BU Law emerita professor Tamar Frankel discusses an emerging issue affecting financial advisers—when a client may exercise control over the actions of the adviser. Frankel relates the story of an investment adviser that did not follow the client’s orders to cease certain investments, at a cost of almost $5 million to the client. As Frankel explains, the Securities and Exchange Commission (SEC) got involved, resulting in the investment adviser’s settlement for a significant payment to the client and other conditions.
BU Law emerita professor Tamar Frankel discusses risk and uncertainty to explain people’s decision making as to investments. Frankel points out that people have varying degrees of tolerance for risk and uncertainty, due in part to cultural and individual differences.
BU Law emerita professor Tamar Frankel describes two advertisements by Charles Schwab ostensibly praising independent investment advisers, who are fiduciaries. Frankel explains why this development may lead to a separation of advice from execution of trade in a way that offers greater protections to investors.
Cornell law professor Michael C. Dorf comments on Argentina’s national elections last month, in which the country elected as Vice President Cristina Fernández de Kirchner, who had previously served as President of Argentina from 2007 to 2015. Dorf considers why Kirchner, and indeed anyone, would accept a lower position than what she has previously held. Dorf argues that due to the Peter Principle—which states that workers in a hierarchical organization tend to rise to their level of incompetence—we would do well as a society to abandon the whole concept of a demotion.
BU Law emerita professor Tamar Frankel discusses the legal and ethical duty of an employer to discuss separation packages with an employees who is quitting. Frankel argues that while the disclosure of relevant information does not involve the law, it involves the employer’s relational culture and affects the employer’s financial situation and future plans with other employees.
Guest columnist and UC Hastings adjunct professor Samuel R. Miller considers whether Amazon is violating antitrust laws if it is (as is alleged) misusing data it obtains from third-party transactions. Miller explains two potential theories of antitrust liability—the “essential facilities” doctrine and the “monopoly leveraging” theory—and discusses the extent to which Amazon might be liable under each theory.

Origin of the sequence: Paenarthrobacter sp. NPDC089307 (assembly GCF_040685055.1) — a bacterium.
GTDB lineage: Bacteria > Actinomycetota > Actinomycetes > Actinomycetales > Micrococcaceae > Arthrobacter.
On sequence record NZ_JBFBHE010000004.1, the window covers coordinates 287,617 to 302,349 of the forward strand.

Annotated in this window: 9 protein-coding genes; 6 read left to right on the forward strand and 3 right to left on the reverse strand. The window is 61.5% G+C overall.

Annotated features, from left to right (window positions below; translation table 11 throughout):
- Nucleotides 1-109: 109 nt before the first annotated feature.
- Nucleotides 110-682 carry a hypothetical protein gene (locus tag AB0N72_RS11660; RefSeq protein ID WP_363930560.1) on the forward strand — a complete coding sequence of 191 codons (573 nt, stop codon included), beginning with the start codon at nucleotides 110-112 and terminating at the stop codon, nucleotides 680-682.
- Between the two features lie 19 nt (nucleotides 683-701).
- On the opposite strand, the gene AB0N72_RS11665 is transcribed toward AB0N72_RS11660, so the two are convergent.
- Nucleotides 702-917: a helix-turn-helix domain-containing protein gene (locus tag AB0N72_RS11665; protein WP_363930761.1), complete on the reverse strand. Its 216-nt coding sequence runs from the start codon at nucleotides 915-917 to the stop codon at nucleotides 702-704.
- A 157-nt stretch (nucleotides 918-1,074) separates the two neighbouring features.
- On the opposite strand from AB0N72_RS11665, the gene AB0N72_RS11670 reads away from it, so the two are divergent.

BU Law emerita professor Tamar Frankel discusses the dangers of allowing non-government entities—such as Facebook and its affiliates—to issue a “basket” of crypto-currency. Frankel explains the importance of government regulation of currency and cautions that we should seek a clearer understanding of any technology or currency that can potentially destabilize the nation’s economy.
BU Law emerita professor Tamar Frankel explains how seemingly small hidden transaction fees can add up to a significant cost to the investor, particularly in long-term investments. Frankel explains that strictly literal interpretations of the regulations of broker-dealers lead to this unfair and costly result for investors and argues that society should focus on reinforcing brokers’ fiduciary duties of care (expertise) and loyalty (avoiding conflicts of interest).
BU Law emerita professor Tamar Frankel argues that while private ordering—that is, rules of behavior without the backup of law—works well in some situations, such as among diamond traders and farmers, it cannot work in other situations, including the financial system. Frankel provides a brief review of the literature on private ordering and explains why the financial system cannot work under this model, and indeed why applying it would cause dangerous trends and damaging consequences.
BU Law emerita professor Tamar Frankel comments on the renewed importance of the repealed Glass-Steagall Act which Congress passed after the failure of the financial system in the 1920s. Frankel argues that the alarming path of Wells Fargo Bank supports imposing regulations on banks similar to those levied by the Glass-Steagall Act.